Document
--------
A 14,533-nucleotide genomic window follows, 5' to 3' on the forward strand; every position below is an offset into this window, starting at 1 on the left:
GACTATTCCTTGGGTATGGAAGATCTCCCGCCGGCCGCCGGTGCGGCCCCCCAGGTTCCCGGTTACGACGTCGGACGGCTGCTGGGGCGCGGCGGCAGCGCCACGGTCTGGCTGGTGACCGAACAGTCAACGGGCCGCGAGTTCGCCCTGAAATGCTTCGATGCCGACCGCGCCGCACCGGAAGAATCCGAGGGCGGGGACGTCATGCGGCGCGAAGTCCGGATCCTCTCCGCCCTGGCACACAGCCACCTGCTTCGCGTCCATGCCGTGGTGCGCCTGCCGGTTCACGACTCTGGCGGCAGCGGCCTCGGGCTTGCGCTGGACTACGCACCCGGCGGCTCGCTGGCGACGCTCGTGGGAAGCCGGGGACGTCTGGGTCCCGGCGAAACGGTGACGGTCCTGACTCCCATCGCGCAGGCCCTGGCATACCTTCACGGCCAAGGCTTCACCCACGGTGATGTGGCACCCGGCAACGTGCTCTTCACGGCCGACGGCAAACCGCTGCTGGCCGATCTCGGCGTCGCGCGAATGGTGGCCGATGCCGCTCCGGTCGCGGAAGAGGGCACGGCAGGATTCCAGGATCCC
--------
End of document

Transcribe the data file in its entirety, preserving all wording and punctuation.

A 14,533-nucleotide genomic window follows, 5' to 3' on the forward strand; every position below is an offset into this window, starting at 1 on the left:
GACTATTCCTTGGGTATGGAAGATCTCCCGCCGGCCGCCGGTGCGGCCCCCCAGGTTCCCGGTTACGACGTCGGACGGCTGCTGGGGCGCGGCGGCAGCGCCACGGTCTGGCTGGTGACCGAACAGTCAACGGGCCGCGAGTTCGCCCTGAAATGCTTCGATGCCGACCGCGCCGCACCGGAAGAATCCGAGGGCGGGGACGTCATGCGGCGCGAAGTCCGGATCCTCTCCGCCCTGGCACACAGCCACCTGCTTCGCGTCCATGCCGTGGTGCGCCTGCCGGTTCACGACTCTGGCGGCAGCGGCCTCGGGCTTGCGCTGGACTACGCACCCGGCGGCTCGCTGGCGACGCTCGTGGGAAGCCGGGGACGTCTGGGTCCCGGCGAAACGGTGACGGTCCTGACTCCCATCGCGCAGGCCCTGGCATACCTTCACGGCCAAGGCTTCACCCACGGTGATGTGGCACCCGGCAACGTGCTCTTCACGGCCGACGGCAAACCGCTGCTGGCCGATCTCGGCGTCGCGCGAATGGTGGCCGATGCCGCTCCGGTCGCGGAAGAGGGCACGGCAGGATTCCAGGATCCC